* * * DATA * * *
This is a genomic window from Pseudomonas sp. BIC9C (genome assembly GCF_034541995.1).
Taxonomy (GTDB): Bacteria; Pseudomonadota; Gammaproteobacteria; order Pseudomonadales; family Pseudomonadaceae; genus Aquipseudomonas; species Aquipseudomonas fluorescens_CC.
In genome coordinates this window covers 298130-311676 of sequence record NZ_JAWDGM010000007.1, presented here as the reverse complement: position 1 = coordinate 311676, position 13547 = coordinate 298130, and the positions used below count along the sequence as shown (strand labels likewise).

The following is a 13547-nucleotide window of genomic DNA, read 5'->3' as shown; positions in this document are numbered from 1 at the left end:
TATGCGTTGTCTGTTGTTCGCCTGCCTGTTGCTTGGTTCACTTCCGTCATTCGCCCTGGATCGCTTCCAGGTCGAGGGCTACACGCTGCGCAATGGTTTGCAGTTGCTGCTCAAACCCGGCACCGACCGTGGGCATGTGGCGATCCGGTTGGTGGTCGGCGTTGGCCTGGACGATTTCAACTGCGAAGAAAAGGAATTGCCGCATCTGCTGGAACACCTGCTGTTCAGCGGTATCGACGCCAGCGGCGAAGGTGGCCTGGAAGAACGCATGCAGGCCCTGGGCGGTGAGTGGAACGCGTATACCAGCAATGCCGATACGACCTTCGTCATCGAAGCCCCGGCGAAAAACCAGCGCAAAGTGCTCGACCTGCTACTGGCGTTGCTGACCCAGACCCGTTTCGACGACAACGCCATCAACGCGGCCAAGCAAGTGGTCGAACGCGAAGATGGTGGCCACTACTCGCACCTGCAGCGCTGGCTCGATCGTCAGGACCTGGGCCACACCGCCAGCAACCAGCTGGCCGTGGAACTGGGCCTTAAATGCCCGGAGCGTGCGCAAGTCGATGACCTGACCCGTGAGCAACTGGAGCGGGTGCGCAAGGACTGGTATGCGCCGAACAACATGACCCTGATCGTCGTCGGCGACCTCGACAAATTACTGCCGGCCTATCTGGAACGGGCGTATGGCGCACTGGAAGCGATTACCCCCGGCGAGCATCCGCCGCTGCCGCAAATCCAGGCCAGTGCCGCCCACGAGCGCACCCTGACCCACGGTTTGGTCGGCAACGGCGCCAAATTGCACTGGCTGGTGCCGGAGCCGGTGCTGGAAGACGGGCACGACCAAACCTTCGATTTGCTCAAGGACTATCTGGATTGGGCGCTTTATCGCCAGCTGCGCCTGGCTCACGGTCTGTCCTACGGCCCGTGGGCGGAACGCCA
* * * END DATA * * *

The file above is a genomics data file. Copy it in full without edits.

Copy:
This is a genomic window from Pseudomonas sp. BIC9C (genome assembly GCF_034541995.1).
Taxonomy (GTDB): Bacteria; Pseudomonadota; Gammaproteobacteria; order Pseudomonadales; family Pseudomonadaceae; genus Aquipseudomonas; species Aquipseudomonas fluorescens_CC.
In genome coordinates this window covers 298130-311676 of sequence record NZ_JAWDGM010000007.1, presented here as the reverse complement: position 1 = coordinate 311676, position 13547 = coordinate 298130, and the positions used below count along the sequence as shown (strand labels likewise).

The following is a 13547-nucleotide window of genomic DNA, read 5'->3' as shown; positions in this document are numbered from 1 at the left end:
TATGCGTTGTCTGTTGTTCGCCTGCCTGTTGCTTGGTTCACTTCCGTCATTCGCCCTGGATCGCTTCCAGGTCGAGGGCTACACGCTGCGCAATGGTTTGCAGTTGCTGCTCAAACCCGGCACCGACCGTGGGCATGTGGCGATCCGGTTGGTGGTCGGCGTTGGCCTGGACGATTTCAACTGCGAAGAAAAGGAATTGCCGCATCTGCTGGAACACCTGCTGTTCAGCGGTATCGACGCCAGCGGCGAAGGTGGCCTGGAAGAACGCATGCAGGCCCTGGGCGGTGAGTGGAACGCGTATACCAGCAATGCCGATACGACCTTCGTCATCGAAGCCCCGGCGAAAAACCAGCGCAAAGTGCTCGACCTGCTACTGGCGTTGCTGACCCAGACCCGTTTCGACGACAACGCCATCAACGCGGCCAAGCAAGTGGTCGAACGCGAAGATGGTGGCCACTACTCGCACCTGCAGCGCTGGCTCGATCGTCAGGACCTGGGCCACACCGCCAGCAACCAGCTGGCCGTGGAACTGGGCCTTAAATGCCCGGAGCGTGCGCAAGTCGATGACCTGACCCGTGAGCAACTGGAGCGGGTGCGCAAGGACTGGTATGCGCCGAACAACATGACCCTGATCGTCGTCGGCGACCTCGACAAATTACTGCCGGCCTATCTGGAACGGGCGTATGGCGCACTGGAAGCGATTACCCCCGGCGAGCATCCGCCGCTGCCGCAAATCCAGGCCAGTGCCGCCCACGAGCGCACCCTGACCCACGGTTTGGTCGGCAACGGCGCCAAATTGCACTGGCTGGTGCCGGAGCCGGTGCTGGAAGACGGGCACGACCAAACCTTCGATTTGCTCAAGGACTATCTGGATTGGGCGCTTTATCGCCAGCTGCGCCTGGCTCACGGTCTGTCCTACGGCCCGTGGGCGGAACGCCA